Oklahoma utility tries third time to get scrubbers for the Sooner coal plant

Dive Brief:

  • Oklahoma Gas and Electric Co.’s third attempt at pushing through a scrubber for its coal-fired Sooner plant has met with local opposition, The Oklahoman reports, with public comment at a hearing this week focused on why the utility isn't utilizing more solar and wind power.
  • If state regulators do not approve the $500 million plan to meet federal emissions standards, OG&E has said it will consider converting the facility to burn natural gas.
  • The utility said more than 100 jobs are on the line, and argued that environmental advocates are just trying to shut down the state's coal and gas industries.
  • OG&E proposed the scrubber in 2014, explaining that the upgrades would allow the utility to help Oklahoma meet its required greenhouse gas emissions reductions mandated by the Clean Power Plan.

Dive Insight:

While OG&E and plant employees advocated for scrubber installation, arguing the facility's jobs and tax contributions and reliable power make it a boon for the state, environmentalists say the technology is rooted in the past.

Kim Bartlett, conservation chair of the Oklahoma Sierra Club told the commission that the utility needs to "look forward rather than backward," according to The Oklahoman.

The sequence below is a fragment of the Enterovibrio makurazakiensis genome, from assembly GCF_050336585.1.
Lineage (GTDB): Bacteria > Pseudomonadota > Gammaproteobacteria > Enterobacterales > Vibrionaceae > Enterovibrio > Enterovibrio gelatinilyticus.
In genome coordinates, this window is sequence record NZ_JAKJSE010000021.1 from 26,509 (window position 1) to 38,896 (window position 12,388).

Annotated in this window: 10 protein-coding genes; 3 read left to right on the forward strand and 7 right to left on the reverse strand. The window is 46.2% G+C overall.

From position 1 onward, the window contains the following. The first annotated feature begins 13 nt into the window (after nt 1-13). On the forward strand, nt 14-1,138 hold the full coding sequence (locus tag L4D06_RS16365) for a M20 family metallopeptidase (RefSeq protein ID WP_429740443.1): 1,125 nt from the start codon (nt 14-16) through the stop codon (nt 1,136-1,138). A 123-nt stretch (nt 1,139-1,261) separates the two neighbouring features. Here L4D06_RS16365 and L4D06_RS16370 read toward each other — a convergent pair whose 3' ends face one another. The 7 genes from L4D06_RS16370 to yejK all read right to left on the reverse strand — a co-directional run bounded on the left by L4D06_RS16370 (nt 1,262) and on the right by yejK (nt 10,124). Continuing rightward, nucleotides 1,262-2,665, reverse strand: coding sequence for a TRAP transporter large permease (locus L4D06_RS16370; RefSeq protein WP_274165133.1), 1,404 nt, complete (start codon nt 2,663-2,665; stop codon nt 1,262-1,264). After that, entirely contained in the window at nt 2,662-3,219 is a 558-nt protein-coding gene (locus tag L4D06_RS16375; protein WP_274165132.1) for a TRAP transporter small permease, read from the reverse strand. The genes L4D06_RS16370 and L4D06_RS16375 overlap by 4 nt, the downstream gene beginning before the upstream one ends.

"It appears OG&E made a mistake and they purchased equipment that is not progressive-leaning in nature," Bartlett said. "As our environmental sciences have shown that we need to change the way we're producing things, it seems to me as a ratepayer that OG&E is asking me to pay for their mistake, their bad business decision, and I would prefer not to do that."

State Rep. Richard Morrissette, planning a run for an OCC seat, said the state should be looking beyond coal. "Oklahoma is blessed with many energy resources right here: cleaner burning natural gas and lots of cheaper wind," Morrissette said. "Our state has enormous potential for solar energy development, which can provide clean energy at the most expensive times of the day."

OG&E spokesman Randy Swanson told The Oklahoman that environmentalists have an agenda that ignores the state's realities.

"The EPA and Sierra Club bring up an agenda and point of view in Oklahoma that isn't always in the best interest of Oklahoma customers," Swanson told the paper. "The Sierra Club is essentially trying to shut down the oil and gas industry in this state. We're talking the economic engine of our state, and they're fighting it the whole way."

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